Pharoah Sanders, 1981.
After moving to New York in 1962, Sanders became a protégé of Sun Ra, and was soon part of a group of challenging sax players that included Albert Ayler and Ornette Coleman. After his early turbulent style, his quest continued the “spiritual jazz” legacy of John Coltrane. Following Trane’s iconic A love supreme (1964), Sanders joined his band in 1965, taking part in live performances of the album, and recording Ascension and Meditations that same year.
Pharoah Sanders, John Coltrane, Alice Coltrane, Jimmy Garrison, and Rashied Ali
outside the Village Vanguard, New York 1966.
He went on to work fruitfully with Lonnie Liston Smith on piano, and continued Trane’s spiritual style with his widow Alice. Ever diffident, floating from label to label, his career dipped in the 1990s, but revived after 2000.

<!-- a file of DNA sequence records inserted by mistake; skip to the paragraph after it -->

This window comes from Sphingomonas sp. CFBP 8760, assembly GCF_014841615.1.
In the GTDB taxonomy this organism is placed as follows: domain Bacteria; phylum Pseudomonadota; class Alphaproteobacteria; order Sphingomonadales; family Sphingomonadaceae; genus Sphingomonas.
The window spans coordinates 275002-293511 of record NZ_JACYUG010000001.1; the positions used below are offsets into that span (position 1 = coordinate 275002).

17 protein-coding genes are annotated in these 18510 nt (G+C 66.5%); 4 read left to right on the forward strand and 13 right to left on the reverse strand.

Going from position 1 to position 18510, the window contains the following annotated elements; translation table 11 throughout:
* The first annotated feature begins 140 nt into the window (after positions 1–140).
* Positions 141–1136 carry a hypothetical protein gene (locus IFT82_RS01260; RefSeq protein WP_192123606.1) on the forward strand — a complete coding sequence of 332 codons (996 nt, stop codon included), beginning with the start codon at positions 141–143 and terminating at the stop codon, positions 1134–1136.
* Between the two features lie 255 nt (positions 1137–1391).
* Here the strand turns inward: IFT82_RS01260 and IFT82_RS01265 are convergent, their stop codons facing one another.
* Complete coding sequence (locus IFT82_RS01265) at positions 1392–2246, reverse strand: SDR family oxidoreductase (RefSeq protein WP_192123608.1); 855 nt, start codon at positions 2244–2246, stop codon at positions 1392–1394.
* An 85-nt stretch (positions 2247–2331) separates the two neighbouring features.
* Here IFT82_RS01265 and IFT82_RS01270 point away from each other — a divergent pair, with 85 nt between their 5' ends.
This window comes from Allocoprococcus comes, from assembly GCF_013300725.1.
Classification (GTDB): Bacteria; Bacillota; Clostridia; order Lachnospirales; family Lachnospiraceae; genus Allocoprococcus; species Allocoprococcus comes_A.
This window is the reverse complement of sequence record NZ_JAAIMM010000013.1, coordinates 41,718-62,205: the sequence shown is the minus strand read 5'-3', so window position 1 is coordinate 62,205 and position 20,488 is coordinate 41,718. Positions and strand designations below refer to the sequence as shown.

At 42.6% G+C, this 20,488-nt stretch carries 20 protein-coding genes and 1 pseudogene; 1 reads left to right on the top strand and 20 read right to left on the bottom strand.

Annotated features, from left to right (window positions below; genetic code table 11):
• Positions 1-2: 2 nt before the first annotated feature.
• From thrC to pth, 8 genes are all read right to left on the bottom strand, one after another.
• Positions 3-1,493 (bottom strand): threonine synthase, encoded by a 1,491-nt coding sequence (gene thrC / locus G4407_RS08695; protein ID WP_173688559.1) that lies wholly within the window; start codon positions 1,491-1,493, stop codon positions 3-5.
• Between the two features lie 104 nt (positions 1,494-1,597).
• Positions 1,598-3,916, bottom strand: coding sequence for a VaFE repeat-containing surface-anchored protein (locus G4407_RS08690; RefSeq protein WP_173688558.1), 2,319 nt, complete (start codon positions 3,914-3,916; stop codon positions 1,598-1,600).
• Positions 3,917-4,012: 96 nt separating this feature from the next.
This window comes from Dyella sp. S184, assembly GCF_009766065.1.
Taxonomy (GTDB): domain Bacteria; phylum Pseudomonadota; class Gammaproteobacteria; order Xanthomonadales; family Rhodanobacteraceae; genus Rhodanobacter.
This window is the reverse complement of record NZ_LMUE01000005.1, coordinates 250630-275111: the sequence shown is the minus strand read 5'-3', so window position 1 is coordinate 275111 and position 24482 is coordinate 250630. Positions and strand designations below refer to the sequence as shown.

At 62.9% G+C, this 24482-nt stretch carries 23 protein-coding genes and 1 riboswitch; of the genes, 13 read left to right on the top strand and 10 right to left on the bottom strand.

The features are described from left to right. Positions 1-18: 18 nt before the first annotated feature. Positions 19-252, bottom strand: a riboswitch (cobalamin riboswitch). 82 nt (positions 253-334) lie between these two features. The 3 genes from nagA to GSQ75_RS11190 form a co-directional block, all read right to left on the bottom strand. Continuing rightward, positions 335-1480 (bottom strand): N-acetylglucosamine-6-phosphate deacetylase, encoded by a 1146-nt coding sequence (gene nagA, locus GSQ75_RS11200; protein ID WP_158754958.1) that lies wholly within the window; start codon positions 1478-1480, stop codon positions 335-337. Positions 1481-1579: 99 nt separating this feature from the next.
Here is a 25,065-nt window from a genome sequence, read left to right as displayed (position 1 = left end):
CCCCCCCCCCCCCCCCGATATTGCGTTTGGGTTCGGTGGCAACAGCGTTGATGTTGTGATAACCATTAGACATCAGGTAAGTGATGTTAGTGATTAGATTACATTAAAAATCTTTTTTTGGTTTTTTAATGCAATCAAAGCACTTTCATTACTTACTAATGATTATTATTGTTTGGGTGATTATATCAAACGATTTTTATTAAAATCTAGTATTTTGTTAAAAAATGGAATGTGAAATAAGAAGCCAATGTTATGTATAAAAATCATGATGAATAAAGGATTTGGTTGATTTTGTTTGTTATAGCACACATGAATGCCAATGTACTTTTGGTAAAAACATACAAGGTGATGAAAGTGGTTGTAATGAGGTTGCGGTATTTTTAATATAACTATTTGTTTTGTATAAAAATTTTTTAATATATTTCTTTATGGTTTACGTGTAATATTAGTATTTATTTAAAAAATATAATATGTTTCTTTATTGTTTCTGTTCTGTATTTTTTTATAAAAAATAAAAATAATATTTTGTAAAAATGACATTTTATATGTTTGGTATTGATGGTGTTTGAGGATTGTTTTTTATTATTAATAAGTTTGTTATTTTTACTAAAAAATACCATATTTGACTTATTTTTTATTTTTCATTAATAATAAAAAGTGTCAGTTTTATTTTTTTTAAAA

Here he is live in 1968:
Here’s his second album Tauhid (1966)—whose wonderful first track, with Sanders doubling on piccolo over sparse percussion, reminds me somewhat of Japanese Noh, for all its Egyptian inspiration:
Healing song, his “jazz funeral” for Trane:
Karma (1969), mainly The Creator has a master plan:
which he revisited live at the Jazz Café in London in 2011:
From 1968 to 1971 he released a series of creative albums with Alice Coltrane:
A monastic trio (1968) (as playlist):
Ptah, the El Daoud (1970):
Journey In Satchidananda (1971) (as playlist):
In the same vein, leading his own band without Alice: Jewels of thought (1969):
and Thembi (1971):
Like Trane, Sanders has always loved to elaborate on ballads. One of his favoured standards was Midnight in Berkeley square: